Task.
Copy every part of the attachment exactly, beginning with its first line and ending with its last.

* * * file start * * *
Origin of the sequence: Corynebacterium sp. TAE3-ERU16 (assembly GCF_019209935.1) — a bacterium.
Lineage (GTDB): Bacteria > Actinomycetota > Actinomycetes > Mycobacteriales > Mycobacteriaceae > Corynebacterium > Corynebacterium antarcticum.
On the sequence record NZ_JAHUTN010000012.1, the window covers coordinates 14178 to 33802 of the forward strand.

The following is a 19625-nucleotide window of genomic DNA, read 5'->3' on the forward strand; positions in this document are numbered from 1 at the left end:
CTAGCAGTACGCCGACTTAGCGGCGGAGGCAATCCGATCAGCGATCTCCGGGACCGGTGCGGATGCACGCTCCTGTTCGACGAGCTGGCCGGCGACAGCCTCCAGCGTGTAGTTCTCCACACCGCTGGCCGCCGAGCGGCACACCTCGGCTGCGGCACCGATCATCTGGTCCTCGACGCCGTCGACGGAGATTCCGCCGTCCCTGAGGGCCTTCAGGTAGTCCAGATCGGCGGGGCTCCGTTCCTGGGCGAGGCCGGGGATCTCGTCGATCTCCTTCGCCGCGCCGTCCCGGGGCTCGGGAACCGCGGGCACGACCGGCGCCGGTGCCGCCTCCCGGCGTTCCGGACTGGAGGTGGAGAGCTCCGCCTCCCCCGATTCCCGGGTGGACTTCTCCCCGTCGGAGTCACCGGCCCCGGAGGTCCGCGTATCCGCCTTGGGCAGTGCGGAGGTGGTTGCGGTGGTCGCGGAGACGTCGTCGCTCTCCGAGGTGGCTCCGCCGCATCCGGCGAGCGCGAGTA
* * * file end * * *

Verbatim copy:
Origin of the sequence: Corynebacterium sp. TAE3-ERU16 (assembly GCF_019209935.1) — a bacterium.
Lineage (GTDB): Bacteria > Actinomycetota > Actinomycetes > Mycobacteriales > Mycobacteriaceae > Corynebacterium > Corynebacterium antarcticum.
On the sequence record NZ_JAHUTN010000012.1, the window covers coordinates 14178 to 33802 of the forward strand.

The following is a 19625-nucleotide window of genomic DNA, read 5'->3' on the forward strand; positions in this document are numbered from 1 at the left end:
CTAGCAGTACGCCGACTTAGCGGCGGAGGCAATCCGATCAGCGATCTCCGGGACCGGTGCGGATGCACGCTCCTGTTCGACGAGCTGGCCGGCGACAGCCTCCAGCGTGTAGTTCTCCACACCGCTGGCCGCCGAGCGGCACACCTCGGCTGCGGCACCGATCATCTGGTCCTCGACGCCGTCGACGGAGATTCCGCCGTCCCTGAGGGCCTTCAGGTAGTCCAGATCGGCGGGGCTCCGTTCCTGGGCGAGGCCGGGGATCTCGTCGATCTCCTTCGCCGCGCCGTCCCGGGGCTCGGGAACCGCGGGCACGACCGGCGCCGGTGCCGCCTCCCGGCGTTCCGGACTGGAGGTGGAGAGCTCCGCCTCCCCCGATTCCCGGGTGGACTTCTCCCCGTCGGAGTCACCGGCCCCGGAGGTCCGCGTATCCGCCTTGGGCAGTGCGGAGGTGGTTGCGGTGGTCGCGGAGACGTCGTCGCTCTCCGAGGTGGCTCCGCCGCATCCGGCGAGCGCGAGTA